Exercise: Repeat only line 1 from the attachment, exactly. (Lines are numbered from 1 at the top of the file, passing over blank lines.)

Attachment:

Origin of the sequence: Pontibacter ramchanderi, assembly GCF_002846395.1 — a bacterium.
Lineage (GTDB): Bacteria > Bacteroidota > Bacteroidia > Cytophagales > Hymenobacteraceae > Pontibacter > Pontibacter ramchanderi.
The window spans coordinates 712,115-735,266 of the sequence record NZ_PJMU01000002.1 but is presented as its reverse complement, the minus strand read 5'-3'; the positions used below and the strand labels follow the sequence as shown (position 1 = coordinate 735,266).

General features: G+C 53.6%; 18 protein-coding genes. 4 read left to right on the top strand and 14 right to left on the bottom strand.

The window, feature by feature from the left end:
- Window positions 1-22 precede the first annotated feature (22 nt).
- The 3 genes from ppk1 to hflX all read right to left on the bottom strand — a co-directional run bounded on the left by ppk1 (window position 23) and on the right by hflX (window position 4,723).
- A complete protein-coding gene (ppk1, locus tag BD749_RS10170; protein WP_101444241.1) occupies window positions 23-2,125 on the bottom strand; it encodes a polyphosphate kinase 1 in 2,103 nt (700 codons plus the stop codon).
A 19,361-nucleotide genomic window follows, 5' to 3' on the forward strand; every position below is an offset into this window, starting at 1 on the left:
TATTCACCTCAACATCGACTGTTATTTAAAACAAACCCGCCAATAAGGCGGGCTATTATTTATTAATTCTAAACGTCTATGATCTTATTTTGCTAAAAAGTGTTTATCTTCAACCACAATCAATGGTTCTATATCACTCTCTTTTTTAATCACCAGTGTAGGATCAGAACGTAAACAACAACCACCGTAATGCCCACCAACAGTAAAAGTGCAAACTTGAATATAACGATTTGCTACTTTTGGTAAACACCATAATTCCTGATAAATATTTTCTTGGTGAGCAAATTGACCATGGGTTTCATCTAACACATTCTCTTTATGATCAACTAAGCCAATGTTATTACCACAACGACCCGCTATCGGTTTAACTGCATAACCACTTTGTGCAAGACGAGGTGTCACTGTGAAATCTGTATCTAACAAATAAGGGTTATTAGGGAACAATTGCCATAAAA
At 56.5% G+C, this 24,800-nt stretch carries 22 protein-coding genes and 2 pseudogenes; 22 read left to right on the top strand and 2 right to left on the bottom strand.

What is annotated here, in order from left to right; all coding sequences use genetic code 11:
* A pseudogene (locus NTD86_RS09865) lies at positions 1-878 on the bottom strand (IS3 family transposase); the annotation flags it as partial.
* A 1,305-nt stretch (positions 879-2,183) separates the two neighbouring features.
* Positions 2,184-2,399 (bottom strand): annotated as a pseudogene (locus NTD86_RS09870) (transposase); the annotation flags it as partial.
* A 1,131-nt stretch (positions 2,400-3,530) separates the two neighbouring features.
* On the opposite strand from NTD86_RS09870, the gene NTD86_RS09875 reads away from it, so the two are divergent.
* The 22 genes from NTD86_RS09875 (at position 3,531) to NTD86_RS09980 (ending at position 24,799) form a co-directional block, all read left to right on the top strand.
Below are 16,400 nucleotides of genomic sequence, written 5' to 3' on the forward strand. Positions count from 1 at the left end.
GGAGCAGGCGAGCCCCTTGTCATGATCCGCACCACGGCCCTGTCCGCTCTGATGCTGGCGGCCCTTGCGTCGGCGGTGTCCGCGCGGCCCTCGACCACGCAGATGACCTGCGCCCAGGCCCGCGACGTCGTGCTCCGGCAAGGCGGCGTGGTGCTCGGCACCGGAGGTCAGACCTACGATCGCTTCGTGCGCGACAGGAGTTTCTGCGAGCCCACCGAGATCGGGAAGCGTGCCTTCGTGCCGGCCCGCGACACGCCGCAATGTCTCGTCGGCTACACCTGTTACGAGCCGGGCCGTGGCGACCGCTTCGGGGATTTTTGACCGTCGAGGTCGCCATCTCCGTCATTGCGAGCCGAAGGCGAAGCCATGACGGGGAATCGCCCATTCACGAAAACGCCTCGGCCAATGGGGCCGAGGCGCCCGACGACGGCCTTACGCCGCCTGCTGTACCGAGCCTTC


Origin of the sequence: Pontibacter ramchanderi, assembly GCF_002846395.1 — a bacterium.